Post by Kapitan on Oct 5, 2019 14:19:37 GMT
Of the two covers albums for Disney, Brian Wilson Reimagines Gershwin is far and away superior thanks mostly to the choices of songs. Otherwise they're almost of a piece, a pair of albums largely shoehorning other songs into near-pastiche classic Beach Boys soundalikes. But they're also saved from being parodies by good (if backward-looking and predictable) arrangements, by good (if slick) production, and solid vocal performances from a deteriorating Wilson. It's obvious he cared about this music.
Scott Bennett's lyrical approach lends itself to the Disney context: as was the case in That Lucky Old Sun, he's too cute by half with his attempts at wordplay ("the pain in painting, the muse in music"). Perhaps he absorbed one too many performances of Van Dyke Parks's Smile lyrics. But great lyrics have never cursed Wilson or the Beach Boys, so it's not appropriate to start nitpicking nearly 50 years into his legendary career.
"I Loves You Porgy" is a standout not only for its straight arrangement: no awkward, forced conversion into "Little Deuce Coupe" or "In My Room" here, just a slow swing on the edges of jazz. It's also a standout for Wilson's strong performance, sincere and balancing strength of voice with vulnerability of lyric. His refusal to change around the pronouns goes by almost unnoticed, like the most natural thing in the world.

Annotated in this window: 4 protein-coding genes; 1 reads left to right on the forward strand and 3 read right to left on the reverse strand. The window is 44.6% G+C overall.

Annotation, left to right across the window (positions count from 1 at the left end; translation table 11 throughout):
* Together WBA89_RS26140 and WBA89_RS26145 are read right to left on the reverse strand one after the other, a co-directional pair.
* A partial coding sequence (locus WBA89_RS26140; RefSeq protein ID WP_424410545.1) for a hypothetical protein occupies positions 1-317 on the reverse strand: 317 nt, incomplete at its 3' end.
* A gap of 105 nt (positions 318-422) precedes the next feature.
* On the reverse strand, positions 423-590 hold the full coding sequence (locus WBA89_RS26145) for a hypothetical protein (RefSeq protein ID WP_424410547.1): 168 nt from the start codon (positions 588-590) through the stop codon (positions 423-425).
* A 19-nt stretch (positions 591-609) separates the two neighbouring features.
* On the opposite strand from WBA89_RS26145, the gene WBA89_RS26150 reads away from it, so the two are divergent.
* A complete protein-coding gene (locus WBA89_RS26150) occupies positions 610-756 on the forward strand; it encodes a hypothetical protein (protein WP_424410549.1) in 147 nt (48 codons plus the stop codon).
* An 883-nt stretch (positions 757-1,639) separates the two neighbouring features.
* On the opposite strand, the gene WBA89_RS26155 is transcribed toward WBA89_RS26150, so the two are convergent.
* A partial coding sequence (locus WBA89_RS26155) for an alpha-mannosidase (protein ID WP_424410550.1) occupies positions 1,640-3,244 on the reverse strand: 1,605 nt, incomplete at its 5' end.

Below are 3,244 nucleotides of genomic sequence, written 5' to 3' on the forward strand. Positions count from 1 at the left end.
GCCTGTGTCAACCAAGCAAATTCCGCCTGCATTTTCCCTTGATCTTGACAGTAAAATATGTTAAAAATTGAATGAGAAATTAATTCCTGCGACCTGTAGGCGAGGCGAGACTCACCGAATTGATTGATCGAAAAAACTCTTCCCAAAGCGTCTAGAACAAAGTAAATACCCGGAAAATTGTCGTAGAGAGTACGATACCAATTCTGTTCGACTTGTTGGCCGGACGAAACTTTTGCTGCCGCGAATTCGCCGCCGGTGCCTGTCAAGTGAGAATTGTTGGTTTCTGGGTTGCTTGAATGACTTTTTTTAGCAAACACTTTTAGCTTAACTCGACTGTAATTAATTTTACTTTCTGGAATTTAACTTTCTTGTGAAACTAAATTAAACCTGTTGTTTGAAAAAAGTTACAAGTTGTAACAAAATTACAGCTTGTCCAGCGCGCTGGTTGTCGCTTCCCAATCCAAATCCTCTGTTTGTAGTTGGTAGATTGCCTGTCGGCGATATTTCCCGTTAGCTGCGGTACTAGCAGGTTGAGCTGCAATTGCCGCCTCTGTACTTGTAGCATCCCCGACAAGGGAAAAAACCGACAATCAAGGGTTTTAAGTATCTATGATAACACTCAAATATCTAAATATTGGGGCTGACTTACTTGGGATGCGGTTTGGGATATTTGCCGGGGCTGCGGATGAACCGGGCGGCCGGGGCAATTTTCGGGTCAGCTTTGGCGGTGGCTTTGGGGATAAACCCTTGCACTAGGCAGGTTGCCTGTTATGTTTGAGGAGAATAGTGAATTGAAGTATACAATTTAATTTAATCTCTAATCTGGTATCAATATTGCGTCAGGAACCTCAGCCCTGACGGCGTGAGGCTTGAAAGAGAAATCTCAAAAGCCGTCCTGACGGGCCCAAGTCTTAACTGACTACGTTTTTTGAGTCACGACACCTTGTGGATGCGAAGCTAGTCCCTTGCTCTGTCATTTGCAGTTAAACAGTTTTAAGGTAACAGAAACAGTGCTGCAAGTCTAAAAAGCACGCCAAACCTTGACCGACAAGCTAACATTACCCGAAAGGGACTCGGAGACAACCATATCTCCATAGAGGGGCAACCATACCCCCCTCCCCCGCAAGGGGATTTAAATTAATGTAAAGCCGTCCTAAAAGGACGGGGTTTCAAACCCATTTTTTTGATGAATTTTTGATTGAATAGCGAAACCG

"Someone to Watch Over Me" veers much further into self-imitation, a Pet Sounds ballad set beneath Gershwin's lyric. But Pet Sounds ballads are beautiful, and so is Wilson's (very non-Pet Sounds) lower tenor lead. If you aren't affected by the crack in his voice in the bridge, at "as handsome..." you have no heart. This is latter-day Wilson at his best.
The retro rockers aren't quite so successful, possibly because Wilson's true inspiration on ballads included the likes of Gershwin's music, making them a natural pairing; there is no Chuck Berry to be found in George Gershwin, and the marriage is an odd one. Those songs are pleasant, but feel more akin to the Disney album, children's novelty music, as opposed to the very adult depth of the aforementioned gems.
This album was generally critically acclaimed, but not especially successful: it charted #26 upon its release, doubled that to #53 the next week, and disappeared. (It was more successful on Amazon's charts and the Billboard Jazz charts, reaching #1 on both.) It came with some anticipation, but it faded quickly. It's a shame, as this is certainly among Wilson's best performed and produced solo albums.